d. Work out how you can handle a similar situation better next time.
If you find that a past act was a mistake, that's proof that you've gained in wisdom. The worst thing you can do is to beat yourself up with shame and guilt. You are responsible for having made the mistake, and the above addresses that. So, your mother was right.
2. In fact, your cry for help has shown that you have done everything that needs to be done. Since that time, you have taken special care not to hurt other people this way. You have kept your act a secret from your sibling, and are determined to keep doing that, in order to protect them.
3. You have been carefully thinking out the consequences of various possible courses of action. This shows intelligence.
So now, why did you do this thing? It was not because of your difficult childhood, but because you were going through puberty, with sex hormones racing through your blood. Again, this is not an excuse, but an explanation. You had choices, and you made the wrong choice. You should not have done that, but you were weak at the time. You have learned your lesson from that mistake, for life. Well done. You have become a better person because you have made that mistake, and that's what mistakes are for. I don't know how old you are, but the years of guilt and beating yourself up between then and now are sufficient punishment. You can now let yourself out of your mental jail, and get on with the rest of your life.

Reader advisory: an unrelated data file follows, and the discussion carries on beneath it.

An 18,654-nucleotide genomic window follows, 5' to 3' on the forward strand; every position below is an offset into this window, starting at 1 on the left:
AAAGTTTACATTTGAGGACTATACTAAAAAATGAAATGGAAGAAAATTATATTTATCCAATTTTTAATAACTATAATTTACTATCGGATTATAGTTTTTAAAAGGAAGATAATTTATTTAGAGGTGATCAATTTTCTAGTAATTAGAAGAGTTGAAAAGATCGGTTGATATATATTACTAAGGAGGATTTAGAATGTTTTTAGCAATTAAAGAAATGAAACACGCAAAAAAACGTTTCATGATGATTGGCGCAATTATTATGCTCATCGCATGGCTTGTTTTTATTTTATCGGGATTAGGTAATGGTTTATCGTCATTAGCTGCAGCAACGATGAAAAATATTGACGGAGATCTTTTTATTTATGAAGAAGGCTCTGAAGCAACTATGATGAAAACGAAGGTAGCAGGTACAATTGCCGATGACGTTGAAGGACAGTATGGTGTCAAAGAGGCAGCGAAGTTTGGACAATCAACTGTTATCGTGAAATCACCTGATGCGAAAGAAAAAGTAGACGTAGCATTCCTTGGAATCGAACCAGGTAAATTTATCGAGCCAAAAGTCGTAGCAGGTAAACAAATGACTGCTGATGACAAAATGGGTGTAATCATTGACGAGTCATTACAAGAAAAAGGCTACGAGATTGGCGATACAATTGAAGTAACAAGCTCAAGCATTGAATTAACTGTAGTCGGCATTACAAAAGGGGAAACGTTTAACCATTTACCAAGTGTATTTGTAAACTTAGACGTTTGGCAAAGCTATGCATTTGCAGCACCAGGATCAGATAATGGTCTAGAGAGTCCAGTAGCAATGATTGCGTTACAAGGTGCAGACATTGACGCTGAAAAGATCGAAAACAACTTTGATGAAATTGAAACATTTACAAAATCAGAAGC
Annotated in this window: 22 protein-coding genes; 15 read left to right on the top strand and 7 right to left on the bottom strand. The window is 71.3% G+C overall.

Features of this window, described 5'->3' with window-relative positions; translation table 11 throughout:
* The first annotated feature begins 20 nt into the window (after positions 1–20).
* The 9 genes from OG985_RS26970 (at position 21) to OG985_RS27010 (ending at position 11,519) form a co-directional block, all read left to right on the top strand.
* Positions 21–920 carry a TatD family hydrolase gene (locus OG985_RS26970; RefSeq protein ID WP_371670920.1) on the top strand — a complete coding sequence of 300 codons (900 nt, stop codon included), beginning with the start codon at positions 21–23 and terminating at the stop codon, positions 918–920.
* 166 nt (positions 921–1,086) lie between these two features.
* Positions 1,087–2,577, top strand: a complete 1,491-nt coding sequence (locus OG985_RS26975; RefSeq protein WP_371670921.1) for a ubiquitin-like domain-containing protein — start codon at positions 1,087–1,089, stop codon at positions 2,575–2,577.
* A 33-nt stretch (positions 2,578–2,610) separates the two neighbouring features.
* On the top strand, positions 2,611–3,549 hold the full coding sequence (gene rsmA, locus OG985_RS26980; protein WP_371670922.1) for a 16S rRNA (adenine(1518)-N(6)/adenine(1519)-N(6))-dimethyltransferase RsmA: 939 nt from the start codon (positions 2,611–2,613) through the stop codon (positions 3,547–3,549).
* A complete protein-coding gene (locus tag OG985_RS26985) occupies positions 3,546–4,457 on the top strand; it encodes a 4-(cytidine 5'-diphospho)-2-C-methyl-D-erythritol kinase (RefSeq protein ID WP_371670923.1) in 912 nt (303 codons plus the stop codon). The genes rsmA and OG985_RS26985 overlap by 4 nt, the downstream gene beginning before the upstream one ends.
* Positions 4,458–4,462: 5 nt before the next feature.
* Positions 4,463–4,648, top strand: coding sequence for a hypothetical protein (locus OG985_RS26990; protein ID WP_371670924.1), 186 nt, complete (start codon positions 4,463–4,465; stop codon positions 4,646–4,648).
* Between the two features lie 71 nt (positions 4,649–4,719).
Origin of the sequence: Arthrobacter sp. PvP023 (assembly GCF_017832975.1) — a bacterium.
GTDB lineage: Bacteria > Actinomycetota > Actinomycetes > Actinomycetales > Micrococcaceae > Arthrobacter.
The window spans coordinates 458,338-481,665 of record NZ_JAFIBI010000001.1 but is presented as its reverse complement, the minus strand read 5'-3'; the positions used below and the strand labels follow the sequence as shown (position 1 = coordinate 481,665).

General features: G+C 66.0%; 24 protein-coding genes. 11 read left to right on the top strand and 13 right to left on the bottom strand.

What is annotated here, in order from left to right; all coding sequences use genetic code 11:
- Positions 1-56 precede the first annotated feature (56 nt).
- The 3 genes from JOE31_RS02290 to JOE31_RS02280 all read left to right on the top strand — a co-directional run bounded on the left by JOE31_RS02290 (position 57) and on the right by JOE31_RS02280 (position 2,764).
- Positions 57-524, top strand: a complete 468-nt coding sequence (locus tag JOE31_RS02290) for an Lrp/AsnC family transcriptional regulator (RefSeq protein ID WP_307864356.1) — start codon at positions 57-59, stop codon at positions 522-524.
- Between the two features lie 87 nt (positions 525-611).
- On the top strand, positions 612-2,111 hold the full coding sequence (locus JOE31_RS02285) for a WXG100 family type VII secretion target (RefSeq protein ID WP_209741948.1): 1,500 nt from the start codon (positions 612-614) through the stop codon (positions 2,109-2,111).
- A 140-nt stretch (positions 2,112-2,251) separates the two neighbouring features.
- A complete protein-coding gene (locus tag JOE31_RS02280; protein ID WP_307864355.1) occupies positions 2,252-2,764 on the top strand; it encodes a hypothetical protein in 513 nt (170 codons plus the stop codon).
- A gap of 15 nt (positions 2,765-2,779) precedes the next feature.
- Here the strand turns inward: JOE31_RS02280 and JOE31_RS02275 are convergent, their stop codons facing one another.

Now, how can you make restitution? Either as a chosen career or in your private time, do things that make life better for victims of sexual abuse, and/or for others who have made mistakes in their lives and now want to make good, and/or to protect potential victims... something that allows you to pass on your lesson to others. You can do this without ever letting anyone know of your mistake, and without preaching, lecturing or forcing people.
If your Asperger's allows it, a profession like youth worker or child protection worker would be the kind of thing I mean. If you choose another line of work, being a volunteer visitor at a prison or something like that would make you feel good. (There but for the grace of God go I.)
Your new grandfather,
This question was answered by Dr. Bob Rich. Dr. Rich has 30+ years of experience as a psychotherapist. Dr. Rich is also a writer and a "mudsmith". Bob is now retired from psychological practice, but still works with people as a counselor.For more information visit: http://anxietyanddepression-help.com